I love chili. It’s great for dinner or lunches and only gets better as it sits in the fridge. I like to make a pot of soup or chili and freeze it in single serving containers to bring to work for lunch. Or if I had a long day and I don’t feel like cooking, it makes a great supper. This is a lower fat version and I don’t for one second pretend that it’s like a traditional bowl of Texas Red, but it is pretty nutritious. The fat is lower by substituting the beef for turkey and you get lots of fiber from the beans. As well, black beans have as many antioxidants as cranberries. And there’s lots of lycopene from the tomatoes. It’s a veritable bowl of nutrition! Woot woot!
1 package of ground turkey (about a pound or so)
2 tablespoons of olive oil
1 large onion, roughly chopped
3 cloves of garlic minced
2 tablespoons of chili powder
1 tablespoon ground cumin
1 tablespoon ground coriander
2 tablespoon paprika
2 teaspoons of ground mustard
1 tablespoon cinnamon
Salt and Pepper to taste
2 large 28 oz cans of diced or whole tomatoes
1 small can of diced green chillies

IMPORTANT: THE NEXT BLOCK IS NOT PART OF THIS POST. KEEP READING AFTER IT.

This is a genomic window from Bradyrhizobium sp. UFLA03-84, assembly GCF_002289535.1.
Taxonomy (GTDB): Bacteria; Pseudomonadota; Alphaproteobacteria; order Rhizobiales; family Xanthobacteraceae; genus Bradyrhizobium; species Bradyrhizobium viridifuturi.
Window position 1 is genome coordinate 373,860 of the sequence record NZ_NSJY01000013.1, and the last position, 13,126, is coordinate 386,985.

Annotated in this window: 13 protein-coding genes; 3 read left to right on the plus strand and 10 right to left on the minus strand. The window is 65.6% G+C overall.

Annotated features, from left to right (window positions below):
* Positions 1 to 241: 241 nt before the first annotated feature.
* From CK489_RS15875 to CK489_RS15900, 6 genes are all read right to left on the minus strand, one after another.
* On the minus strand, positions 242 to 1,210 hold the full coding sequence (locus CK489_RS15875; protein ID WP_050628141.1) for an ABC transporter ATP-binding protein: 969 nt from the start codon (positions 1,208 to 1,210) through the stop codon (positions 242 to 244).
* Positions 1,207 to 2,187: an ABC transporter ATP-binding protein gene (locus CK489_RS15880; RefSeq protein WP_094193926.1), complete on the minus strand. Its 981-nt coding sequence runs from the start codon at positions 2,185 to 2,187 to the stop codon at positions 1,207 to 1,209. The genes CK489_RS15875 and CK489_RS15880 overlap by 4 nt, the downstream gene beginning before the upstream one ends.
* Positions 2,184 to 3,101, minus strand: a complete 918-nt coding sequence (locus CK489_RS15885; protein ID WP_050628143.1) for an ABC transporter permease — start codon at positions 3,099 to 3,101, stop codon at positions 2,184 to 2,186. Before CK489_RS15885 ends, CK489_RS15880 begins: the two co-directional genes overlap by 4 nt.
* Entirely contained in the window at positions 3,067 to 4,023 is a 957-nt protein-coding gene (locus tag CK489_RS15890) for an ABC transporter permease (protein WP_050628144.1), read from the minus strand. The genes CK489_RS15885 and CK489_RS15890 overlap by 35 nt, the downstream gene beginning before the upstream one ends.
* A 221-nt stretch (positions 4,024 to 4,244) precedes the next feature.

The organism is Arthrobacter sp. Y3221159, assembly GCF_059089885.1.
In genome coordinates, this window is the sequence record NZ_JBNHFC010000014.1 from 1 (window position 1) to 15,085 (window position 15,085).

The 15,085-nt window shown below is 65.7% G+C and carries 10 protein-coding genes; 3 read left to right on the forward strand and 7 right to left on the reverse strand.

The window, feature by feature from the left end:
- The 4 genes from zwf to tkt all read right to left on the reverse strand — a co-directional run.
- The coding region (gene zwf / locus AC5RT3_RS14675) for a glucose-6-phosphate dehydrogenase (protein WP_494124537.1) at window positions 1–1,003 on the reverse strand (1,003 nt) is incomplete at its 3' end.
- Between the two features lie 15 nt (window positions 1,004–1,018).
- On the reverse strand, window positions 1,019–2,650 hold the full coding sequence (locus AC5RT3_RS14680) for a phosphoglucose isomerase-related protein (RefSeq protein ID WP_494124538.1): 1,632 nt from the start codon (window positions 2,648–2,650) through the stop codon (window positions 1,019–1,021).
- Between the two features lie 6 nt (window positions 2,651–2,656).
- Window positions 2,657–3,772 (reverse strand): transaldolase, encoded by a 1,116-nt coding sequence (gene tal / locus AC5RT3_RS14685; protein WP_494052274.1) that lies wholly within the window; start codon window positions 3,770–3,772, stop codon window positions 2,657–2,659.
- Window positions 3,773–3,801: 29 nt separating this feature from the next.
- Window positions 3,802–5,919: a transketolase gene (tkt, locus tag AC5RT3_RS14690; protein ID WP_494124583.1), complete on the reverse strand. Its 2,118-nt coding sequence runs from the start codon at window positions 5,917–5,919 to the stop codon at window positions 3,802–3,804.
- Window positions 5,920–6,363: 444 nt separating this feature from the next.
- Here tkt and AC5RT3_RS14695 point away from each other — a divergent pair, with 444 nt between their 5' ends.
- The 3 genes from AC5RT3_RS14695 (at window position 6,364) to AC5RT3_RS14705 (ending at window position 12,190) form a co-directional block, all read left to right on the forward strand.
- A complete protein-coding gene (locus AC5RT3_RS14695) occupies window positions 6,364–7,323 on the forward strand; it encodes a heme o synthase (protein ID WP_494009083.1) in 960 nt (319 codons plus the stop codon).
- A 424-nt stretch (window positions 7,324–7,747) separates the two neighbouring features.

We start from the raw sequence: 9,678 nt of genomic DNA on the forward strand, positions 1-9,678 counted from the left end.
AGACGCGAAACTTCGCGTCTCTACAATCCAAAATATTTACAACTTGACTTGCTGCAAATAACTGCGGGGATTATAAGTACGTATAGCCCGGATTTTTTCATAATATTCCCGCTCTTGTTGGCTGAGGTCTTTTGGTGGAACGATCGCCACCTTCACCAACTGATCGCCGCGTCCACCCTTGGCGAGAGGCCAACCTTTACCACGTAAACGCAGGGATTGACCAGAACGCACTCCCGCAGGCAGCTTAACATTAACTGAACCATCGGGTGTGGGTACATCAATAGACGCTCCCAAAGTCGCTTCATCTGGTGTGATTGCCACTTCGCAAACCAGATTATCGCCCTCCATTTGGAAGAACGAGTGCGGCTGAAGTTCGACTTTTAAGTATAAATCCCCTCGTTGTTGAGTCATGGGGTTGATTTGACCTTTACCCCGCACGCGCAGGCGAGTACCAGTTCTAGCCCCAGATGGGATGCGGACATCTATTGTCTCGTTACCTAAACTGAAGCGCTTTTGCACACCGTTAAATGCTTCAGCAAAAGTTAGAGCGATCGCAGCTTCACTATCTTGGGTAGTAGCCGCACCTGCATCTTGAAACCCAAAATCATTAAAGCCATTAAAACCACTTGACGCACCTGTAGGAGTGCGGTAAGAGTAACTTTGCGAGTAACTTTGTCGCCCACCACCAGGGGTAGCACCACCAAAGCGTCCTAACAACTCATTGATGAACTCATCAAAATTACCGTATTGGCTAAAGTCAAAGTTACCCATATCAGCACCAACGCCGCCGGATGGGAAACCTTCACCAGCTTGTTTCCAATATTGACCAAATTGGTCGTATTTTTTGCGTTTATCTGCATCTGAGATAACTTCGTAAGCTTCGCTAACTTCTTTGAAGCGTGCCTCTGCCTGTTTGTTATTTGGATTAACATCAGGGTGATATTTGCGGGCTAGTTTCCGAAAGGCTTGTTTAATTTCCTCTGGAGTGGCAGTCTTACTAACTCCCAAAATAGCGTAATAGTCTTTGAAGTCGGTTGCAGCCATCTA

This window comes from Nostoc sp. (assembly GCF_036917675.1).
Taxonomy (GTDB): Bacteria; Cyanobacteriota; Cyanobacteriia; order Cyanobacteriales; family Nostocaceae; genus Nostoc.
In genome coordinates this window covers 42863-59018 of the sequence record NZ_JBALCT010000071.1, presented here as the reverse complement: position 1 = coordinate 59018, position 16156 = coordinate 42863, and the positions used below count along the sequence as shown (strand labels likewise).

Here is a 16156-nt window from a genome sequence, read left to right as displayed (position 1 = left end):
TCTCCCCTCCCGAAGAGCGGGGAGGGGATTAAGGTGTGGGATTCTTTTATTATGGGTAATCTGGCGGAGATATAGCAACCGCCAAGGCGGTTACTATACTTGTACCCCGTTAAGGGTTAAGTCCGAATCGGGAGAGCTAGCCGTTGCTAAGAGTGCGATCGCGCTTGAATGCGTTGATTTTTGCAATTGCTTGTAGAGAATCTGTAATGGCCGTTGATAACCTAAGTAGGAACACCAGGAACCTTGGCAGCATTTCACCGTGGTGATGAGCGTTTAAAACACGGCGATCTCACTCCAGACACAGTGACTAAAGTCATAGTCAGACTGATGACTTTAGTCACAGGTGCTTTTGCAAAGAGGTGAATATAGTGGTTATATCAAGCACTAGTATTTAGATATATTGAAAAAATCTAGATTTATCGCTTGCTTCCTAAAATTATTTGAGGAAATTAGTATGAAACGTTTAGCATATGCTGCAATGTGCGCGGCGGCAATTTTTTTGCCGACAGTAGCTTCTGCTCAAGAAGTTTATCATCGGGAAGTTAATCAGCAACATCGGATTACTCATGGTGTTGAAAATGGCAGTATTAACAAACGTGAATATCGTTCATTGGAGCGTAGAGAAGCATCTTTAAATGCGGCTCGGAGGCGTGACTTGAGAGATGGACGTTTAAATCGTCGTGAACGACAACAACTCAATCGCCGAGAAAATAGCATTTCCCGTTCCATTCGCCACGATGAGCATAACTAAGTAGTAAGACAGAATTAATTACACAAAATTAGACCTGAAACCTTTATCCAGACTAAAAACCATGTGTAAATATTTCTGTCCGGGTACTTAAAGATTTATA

1 can of kidney beans, drained and rinsed
1 can of black beans, drained and rinsed
Tabasco sauce to taste (not pictured)
1. Ok, first things first, you want to brown that turkey. It’s a little more difficult to brown turkey because it doesn’t have as much fat and it dries out quickly, but it’s nice to get a little colour on it. You could also fry up a little turkey bacon cut into slivers and then brown the meat in the bacon fat, but I didn’t have any turkey bacon and to use pork bacon seems to defeat the purpose of using a lower fat meat. I heated my pot over medium high heat, added the olive oil and turkey. Make sure you break up the turkey with your spoon so you’re not left with a giant brick of meat.
All of the pink as in the picture above should be cooked out. The size of the turkey crumbles is ok, but there should be no pink.
2. When the meat is cooked and there are no traces of pink (that’s where salmonella lives and it’s not very tasty), add the onions and a small pinch of salt. After the onions start to soften, about 5-7 minutes, add the minced garlic. I find it easiest to thinly slice the garlic and then run my knife back and forth to mince it finely:
Ignore the creepy, hyperextended fingers on the knife blade. I don’t think it’s healthy for your fingers to bend at that angle. You should see what I can do with my fingertips…
Anyway, it doesn’t need to be perfect. This is chili, not high tea with the Queen!
After about a minute or so, add in your spices. I like to toast my spices a bit, kind of like with Indian food. You can add whatever spices you like, the spices listed above just happened to be the ones I wanted to add. I forgot to buy more dried oregano at the grocery store, but I would have added a few teaspoons of that, as well, if I had it. But make sure you add a little cinnamon. Trust me. This won’t taste like pie.